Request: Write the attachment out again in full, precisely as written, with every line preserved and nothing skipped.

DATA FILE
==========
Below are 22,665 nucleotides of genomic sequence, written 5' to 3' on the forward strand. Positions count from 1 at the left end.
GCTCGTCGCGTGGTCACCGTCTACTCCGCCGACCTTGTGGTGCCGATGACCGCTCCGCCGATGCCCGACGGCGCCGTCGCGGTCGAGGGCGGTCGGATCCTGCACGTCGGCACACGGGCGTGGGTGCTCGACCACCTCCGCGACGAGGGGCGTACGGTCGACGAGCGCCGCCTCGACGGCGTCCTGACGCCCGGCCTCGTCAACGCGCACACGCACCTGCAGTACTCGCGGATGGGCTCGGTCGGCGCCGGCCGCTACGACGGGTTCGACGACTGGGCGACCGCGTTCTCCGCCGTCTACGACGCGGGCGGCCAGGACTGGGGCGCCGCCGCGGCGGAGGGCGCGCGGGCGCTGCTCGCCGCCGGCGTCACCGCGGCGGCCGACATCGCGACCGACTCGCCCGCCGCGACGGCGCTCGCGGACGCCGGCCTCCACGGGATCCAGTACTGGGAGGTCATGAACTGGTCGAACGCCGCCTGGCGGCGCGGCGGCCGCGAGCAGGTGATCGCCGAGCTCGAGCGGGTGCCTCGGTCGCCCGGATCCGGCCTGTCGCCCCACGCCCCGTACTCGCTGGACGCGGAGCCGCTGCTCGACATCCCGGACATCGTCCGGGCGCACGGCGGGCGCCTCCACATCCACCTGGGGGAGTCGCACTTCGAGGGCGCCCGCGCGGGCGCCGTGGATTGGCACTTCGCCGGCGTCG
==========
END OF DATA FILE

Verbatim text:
Below are 22,665 nucleotides of genomic sequence, written 5' to 3' on the forward strand. Positions count from 1 at the left end.
GCTCGTCGCGTGGTCACCGTCTACTCCGCCGACCTTGTGGTGCCGATGACCGCTCCGCCGATGCCCGACGGCGCCGTCGCGGTCGAGGGCGGTCGGATCCTGCACGTCGGCACACGGGCGTGGGTGCTCGACCACCTCCGCGACGAGGGGCGTACGGTCGACGAGCGCCGCCTCGACGGCGTCCTGACGCCCGGCCTCGTCAACGCGCACACGCACCTGCAGTACTCGCGGATGGGCTCGGTCGGCGCCGGCCGCTACGACGGGTTCGACGACTGGGCGACCGCGTTCTCCGCCGTCTACGACGCGGGCGGCCAGGACTGGGGCGCCGCCGCGGCGGAGGGCGCGCGGGCGCTGCTCGCCGCCGGCGTCACCGCGGCGGCCGACATCGCGACCGACTCGCCCGCCGCGACGGCGCTCGCGGACGCCGGCCTCCACGGGATCCAGTACTGGGAGGTCATGAACTGGTCGAACGCCGCCTGGCGGCGCGGCGGCCGCGAGCAGGTGATCGCCGAGCTCGAGCGGGTGCCTCGGTCGCCCGGATCCGGCCTGTCGCCCCACGCCCCGTACTCGCTGGACGCGGAGCCGCTGCTCGACATCCCGGACATCGTCCGGGCGCACGGCGGGCGCCTCCACATCCACCTGGGGGAGTCGCACTTCGAGGGCGCCCGCGCGGGCGCCGTGGATTGGCACTTCGCCGGCGTCG